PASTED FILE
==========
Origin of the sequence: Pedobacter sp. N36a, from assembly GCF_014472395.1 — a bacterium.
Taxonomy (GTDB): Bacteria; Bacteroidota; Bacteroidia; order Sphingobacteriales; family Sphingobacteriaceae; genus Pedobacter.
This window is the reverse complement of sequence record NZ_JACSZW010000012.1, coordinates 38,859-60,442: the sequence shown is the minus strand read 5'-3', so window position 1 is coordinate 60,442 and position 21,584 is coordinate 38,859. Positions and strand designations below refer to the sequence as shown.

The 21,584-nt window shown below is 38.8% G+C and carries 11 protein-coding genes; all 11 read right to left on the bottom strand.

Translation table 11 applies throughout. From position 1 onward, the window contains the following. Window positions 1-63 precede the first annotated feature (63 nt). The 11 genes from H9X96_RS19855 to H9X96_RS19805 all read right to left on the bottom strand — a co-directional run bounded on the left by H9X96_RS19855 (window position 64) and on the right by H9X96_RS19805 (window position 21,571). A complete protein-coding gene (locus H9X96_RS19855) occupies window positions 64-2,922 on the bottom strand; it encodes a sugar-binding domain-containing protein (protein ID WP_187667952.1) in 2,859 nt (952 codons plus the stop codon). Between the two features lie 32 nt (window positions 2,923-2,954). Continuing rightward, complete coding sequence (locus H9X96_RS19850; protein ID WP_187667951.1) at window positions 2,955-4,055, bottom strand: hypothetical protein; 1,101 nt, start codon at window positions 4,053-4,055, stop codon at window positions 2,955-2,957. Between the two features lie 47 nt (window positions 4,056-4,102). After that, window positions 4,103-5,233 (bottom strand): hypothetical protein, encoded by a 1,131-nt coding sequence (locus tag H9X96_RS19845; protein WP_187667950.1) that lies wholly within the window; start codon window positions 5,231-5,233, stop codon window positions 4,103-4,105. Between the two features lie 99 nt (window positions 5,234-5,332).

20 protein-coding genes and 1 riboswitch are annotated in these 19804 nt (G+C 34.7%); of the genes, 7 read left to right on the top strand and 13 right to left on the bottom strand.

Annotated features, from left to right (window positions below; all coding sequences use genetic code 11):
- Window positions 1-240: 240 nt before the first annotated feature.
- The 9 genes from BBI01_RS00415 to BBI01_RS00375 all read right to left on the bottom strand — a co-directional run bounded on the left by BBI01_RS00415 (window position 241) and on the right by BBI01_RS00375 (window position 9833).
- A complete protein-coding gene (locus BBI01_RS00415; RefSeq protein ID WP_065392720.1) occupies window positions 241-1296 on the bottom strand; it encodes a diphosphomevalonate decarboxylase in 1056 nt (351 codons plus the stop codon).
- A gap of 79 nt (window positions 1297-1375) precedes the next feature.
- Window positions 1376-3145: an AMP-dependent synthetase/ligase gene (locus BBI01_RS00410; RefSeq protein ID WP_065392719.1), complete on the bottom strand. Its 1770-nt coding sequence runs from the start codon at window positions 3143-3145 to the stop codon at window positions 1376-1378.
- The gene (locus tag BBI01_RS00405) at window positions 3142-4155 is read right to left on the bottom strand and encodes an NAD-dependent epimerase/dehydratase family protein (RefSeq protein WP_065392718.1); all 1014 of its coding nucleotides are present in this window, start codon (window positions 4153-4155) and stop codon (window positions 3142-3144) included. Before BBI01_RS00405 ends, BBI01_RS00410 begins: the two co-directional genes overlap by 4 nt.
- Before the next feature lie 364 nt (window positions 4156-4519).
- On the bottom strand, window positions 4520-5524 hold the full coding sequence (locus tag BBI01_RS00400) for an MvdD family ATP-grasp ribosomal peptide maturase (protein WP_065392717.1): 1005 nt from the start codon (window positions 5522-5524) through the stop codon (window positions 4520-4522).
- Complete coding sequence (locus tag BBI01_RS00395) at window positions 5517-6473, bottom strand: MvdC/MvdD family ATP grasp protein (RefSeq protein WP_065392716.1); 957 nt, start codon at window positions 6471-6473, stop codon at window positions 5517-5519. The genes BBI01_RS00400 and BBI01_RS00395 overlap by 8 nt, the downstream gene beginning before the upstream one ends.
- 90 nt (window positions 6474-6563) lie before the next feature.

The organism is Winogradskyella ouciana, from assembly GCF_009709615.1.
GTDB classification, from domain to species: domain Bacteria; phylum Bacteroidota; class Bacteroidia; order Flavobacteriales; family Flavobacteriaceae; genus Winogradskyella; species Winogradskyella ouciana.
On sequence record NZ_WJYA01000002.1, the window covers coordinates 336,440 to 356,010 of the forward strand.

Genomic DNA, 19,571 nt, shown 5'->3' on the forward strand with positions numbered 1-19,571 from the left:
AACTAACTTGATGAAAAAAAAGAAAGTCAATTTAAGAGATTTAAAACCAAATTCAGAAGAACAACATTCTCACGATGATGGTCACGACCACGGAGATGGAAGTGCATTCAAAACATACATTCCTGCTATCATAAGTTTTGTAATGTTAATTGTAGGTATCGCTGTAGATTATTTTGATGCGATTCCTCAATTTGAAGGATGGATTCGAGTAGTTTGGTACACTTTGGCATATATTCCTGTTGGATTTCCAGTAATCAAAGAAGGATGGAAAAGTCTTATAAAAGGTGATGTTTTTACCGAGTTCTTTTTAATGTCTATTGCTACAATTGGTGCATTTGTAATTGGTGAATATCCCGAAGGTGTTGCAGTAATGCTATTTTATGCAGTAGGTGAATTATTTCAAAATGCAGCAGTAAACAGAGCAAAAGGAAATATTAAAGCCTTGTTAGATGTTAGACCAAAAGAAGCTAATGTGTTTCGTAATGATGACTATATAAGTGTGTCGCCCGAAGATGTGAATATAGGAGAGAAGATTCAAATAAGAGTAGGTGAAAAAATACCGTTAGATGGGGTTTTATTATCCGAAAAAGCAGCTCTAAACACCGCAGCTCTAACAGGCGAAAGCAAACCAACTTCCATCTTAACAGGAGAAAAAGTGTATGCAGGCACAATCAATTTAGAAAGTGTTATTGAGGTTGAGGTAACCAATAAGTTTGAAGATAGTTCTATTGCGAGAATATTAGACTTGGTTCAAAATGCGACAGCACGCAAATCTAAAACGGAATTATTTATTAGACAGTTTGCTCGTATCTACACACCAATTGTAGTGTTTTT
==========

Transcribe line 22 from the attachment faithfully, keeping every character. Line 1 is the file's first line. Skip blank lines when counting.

AACTAACTTGATGAAAAAAAAGAAAGTCAATTTAAGAGATTTAAAACCAAATTCAGAAGAACAACATTCTCACGATGATGGTCACGACCACGGAGATGGAAGTGCATTCAAAACATACATTCCTGCTATCATAAGTTTTGTAATGTTAATTGTAGGTATCGCTGTAGATTATTTTGATGCGATTCCTCAATTTGAAGGATGGATTCGAGTAGTTTGGTACACTTTGGCATATATTCCTGTTGGATTTCCAGTAATCAAAGAAGGATGGAAAAGTCTTATAAAAGGTGATGTTTTTACCGAGTTCTTTTTAATGTCTATTGCTACAATTGGTGCATTTGTAATTGGTGAATATCCCGAAGGTGTTGCAGTAATGCTATTTTATGCAGTAGGTGAATTATTTCAAAATGCAGCAGTAAACAGAGCAAAAGGAAATATTAAAGCCTTGTTAGATGTTAGACCAAAAGAAGCTAATGTGTTTCGTAATGATGACTATATAAGTGTGTCGCCCGAAGATGTGAATATAGGAGAGAAGATTCAAATAAGAGTAGGTGAAAAAATACCGTTAGATGGGGTTTTATTATCCGAAAAAGCAGCTCTAAACACCGCAGCTCTAACAGGCGAAAGCAAACCAACTTCCATCTTAACAGGAGAAAAAGTGTATGCAGGCACAATCAATTTAGAAAGTGTTATTGAGGTTGAGGTAACCAATAAGTTTGAAGATAGTTCTATTGCGAGAATATTAGACTTGGTTCAAAATGCGACAGCACGCAAATCTAAAACGGAATTATTTATTAGACAGTTTGCTCGTATCTACACACCAATTGTAGTGTTTTT